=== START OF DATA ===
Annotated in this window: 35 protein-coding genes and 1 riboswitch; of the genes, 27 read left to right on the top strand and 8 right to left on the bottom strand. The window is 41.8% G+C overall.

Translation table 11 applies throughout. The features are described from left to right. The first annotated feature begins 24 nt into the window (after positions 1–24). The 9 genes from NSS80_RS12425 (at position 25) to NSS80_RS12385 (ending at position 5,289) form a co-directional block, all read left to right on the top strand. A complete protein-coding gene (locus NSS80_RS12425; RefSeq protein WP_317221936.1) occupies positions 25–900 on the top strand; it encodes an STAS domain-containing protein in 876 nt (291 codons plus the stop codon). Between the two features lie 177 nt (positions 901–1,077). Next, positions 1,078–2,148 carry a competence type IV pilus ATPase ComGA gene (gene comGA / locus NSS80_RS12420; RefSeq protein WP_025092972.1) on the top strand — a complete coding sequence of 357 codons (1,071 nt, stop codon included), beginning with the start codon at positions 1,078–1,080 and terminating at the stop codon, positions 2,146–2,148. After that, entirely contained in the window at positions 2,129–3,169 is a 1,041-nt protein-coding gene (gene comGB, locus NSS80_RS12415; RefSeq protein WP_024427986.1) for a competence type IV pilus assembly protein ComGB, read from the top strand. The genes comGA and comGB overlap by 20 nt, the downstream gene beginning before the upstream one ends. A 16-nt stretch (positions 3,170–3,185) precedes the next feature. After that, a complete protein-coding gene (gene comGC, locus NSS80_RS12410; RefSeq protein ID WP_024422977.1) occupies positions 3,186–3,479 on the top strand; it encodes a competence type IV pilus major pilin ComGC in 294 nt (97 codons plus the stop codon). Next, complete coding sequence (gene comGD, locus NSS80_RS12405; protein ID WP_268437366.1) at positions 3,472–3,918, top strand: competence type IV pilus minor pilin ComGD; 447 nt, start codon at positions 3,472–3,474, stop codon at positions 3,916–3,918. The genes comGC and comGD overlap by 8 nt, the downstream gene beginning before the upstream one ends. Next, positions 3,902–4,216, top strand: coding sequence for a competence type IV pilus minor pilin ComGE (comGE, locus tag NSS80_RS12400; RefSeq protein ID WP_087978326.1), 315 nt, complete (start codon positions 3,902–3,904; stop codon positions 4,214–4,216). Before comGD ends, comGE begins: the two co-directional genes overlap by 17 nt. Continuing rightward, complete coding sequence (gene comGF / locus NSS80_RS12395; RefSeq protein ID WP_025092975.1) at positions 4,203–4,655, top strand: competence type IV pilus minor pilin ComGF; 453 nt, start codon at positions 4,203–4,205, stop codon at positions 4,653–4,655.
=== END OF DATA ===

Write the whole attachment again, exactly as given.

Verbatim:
Annotated in this window: 35 protein-coding genes and 1 riboswitch; of the genes, 27 read left to right on the top strand and 8 right to left on the bottom strand. The window is 41.8% G+C overall.

Translation table 11 applies throughout. The features are described from left to right. The first annotated feature begins 24 nt into the window (after positions 1–24). The 9 genes from NSS80_RS12425 (at position 25) to NSS80_RS12385 (ending at position 5,289) form a co-directional block, all read left to right on the top strand. A complete protein-coding gene (locus NSS80_RS12425; RefSeq protein WP_317221936.1) occupies positions 25–900 on the top strand; it encodes an STAS domain-containing protein in 876 nt (291 codons plus the stop codon). Between the two features lie 177 nt (positions 901–1,077). Next, positions 1,078–2,148 carry a competence type IV pilus ATPase ComGA gene (gene comGA / locus NSS80_RS12420; RefSeq protein WP_025092972.1) on the top strand — a complete coding sequence of 357 codons (1,071 nt, stop codon included), beginning with the start codon at positions 1,078–1,080 and terminating at the stop codon, positions 2,146–2,148. After that, entirely contained in the window at positions 2,129–3,169 is a 1,041-nt protein-coding gene (gene comGB, locus NSS80_RS12415; RefSeq protein WP_024427986.1) for a competence type IV pilus assembly protein ComGB, read from the top strand. The genes comGA and comGB overlap by 20 nt, the downstream gene beginning before the upstream one ends. A 16-nt stretch (positions 3,170–3,185) precedes the next feature. After that, a complete protein-coding gene (gene comGC, locus NSS80_RS12410; RefSeq protein ID WP_024422977.1) occupies positions 3,186–3,479 on the top strand; it encodes a competence type IV pilus major pilin ComGC in 294 nt (97 codons plus the stop codon). Next, complete coding sequence (gene comGD, locus NSS80_RS12405; protein ID WP_268437366.1) at positions 3,472–3,918, top strand: competence type IV pilus minor pilin ComGD; 447 nt, start codon at positions 3,472–3,474, stop codon at positions 3,916–3,918. The genes comGC and comGD overlap by 8 nt, the downstream gene beginning before the upstream one ends. Next, positions 3,902–4,216, top strand: coding sequence for a competence type IV pilus minor pilin ComGE (comGE, locus tag NSS80_RS12400; RefSeq protein ID WP_087978326.1), 315 nt, complete (start codon positions 3,902–3,904; stop codon positions 4,214–4,216). Before comGD ends, comGE begins: the two co-directional genes overlap by 17 nt. Continuing rightward, complete coding sequence (gene comGF / locus NSS80_RS12395; RefSeq protein ID WP_025092975.1) at positions 4,203–4,655, top strand: competence type IV pilus minor pilin ComGF; 453 nt, start codon at positions 4,203–4,205, stop codon at positions 4,653–4,655.